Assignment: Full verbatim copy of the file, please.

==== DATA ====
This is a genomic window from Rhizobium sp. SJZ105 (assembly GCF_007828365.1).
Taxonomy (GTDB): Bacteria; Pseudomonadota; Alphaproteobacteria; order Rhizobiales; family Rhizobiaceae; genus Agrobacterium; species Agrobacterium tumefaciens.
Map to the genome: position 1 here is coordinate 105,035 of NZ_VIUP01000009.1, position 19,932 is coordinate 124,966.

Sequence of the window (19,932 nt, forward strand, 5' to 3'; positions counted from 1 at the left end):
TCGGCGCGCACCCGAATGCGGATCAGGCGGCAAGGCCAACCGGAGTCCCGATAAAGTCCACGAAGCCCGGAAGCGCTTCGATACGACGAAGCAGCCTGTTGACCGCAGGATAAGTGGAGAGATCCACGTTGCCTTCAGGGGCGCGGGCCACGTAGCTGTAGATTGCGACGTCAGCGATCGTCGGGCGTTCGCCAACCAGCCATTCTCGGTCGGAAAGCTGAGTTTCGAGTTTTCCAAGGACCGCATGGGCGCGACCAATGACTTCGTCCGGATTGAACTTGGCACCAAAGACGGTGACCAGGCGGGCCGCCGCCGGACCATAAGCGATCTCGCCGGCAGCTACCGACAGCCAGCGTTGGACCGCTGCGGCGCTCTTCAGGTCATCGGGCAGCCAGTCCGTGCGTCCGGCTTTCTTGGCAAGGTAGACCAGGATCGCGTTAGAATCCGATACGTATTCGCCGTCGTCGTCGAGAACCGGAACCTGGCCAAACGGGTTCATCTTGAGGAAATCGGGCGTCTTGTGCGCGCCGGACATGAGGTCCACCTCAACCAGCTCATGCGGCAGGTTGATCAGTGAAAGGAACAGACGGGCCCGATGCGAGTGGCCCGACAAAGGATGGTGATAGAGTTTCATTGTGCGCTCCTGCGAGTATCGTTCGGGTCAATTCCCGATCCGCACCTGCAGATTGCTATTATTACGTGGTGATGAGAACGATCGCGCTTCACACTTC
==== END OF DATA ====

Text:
This is a genomic window from Rhizobium sp. SJZ105 (assembly GCF_007828365.1).
Taxonomy (GTDB): Bacteria; Pseudomonadota; Alphaproteobacteria; order Rhizobiales; family Rhizobiaceae; genus Agrobacterium; species Agrobacterium tumefaciens.
Map to the genome: position 1 here is coordinate 105,035 of NZ_VIUP01000009.1, position 19,932 is coordinate 124,966.

Sequence of the window (19,932 nt, forward strand, 5' to 3'; positions counted from 1 at the left end):
TCGGCGCGCACCCGAATGCGGATCAGGCGGCAAGGCCAACCGGAGTCCCGATAAAGTCCACGAAGCCCGGAAGCGCTTCGATACGACGAAGCAGCCTGTTGACCGCAGGATAAGTGGAGAGATCCACGTTGCCTTCAGGGGCGCGGGCCACGTAGCTGTAGATTGCGACGTCAGCGATCGTCGGGCGTTCGCCAACCAGCCATTCTCGGTCGGAAAGCTGAGTTTCGAGTTTTCCAAGGACCGCATGGGCGCGACCAATGACTTCGTCCGGATTGAACTTGGCACCAAAGACGGTGACCAGGCGGGCCGCCGCCGGACCATAAGCGATCTCGCCGGCAGCTACCGACAGCCAGCGTTGGACCGCTGCGGCGCTCTTCAGGTCATCGGGCAGCCAGTCCGTGCGTCCGGCTTTCTTGGCAAGGTAGACCAGGATCGCGTTAGAATCCGATACGTATTCGCCGTCGTCGTCGAGAACCGGAACCTGGCCAAACGGGTTCATCTTGAGGAAATCGGGCGTCTTGTGCGCGCCGGACATGAGGTCCACCTCAACCAGCTCATGCGGCAGGTTGATCAGTGAAAGGAACAGACGGGCCCGATGCGAGTGGCCCGACAAAGGATGGTGATAGAGTTTCATTGTGCGCTCCTGCGAGTATCGTTCGGGTCAATTCCCGATCCGCACCTGCAGATTGCTATTATTACGTGGTGATGAGAACGATCGCGCTTCACACTTC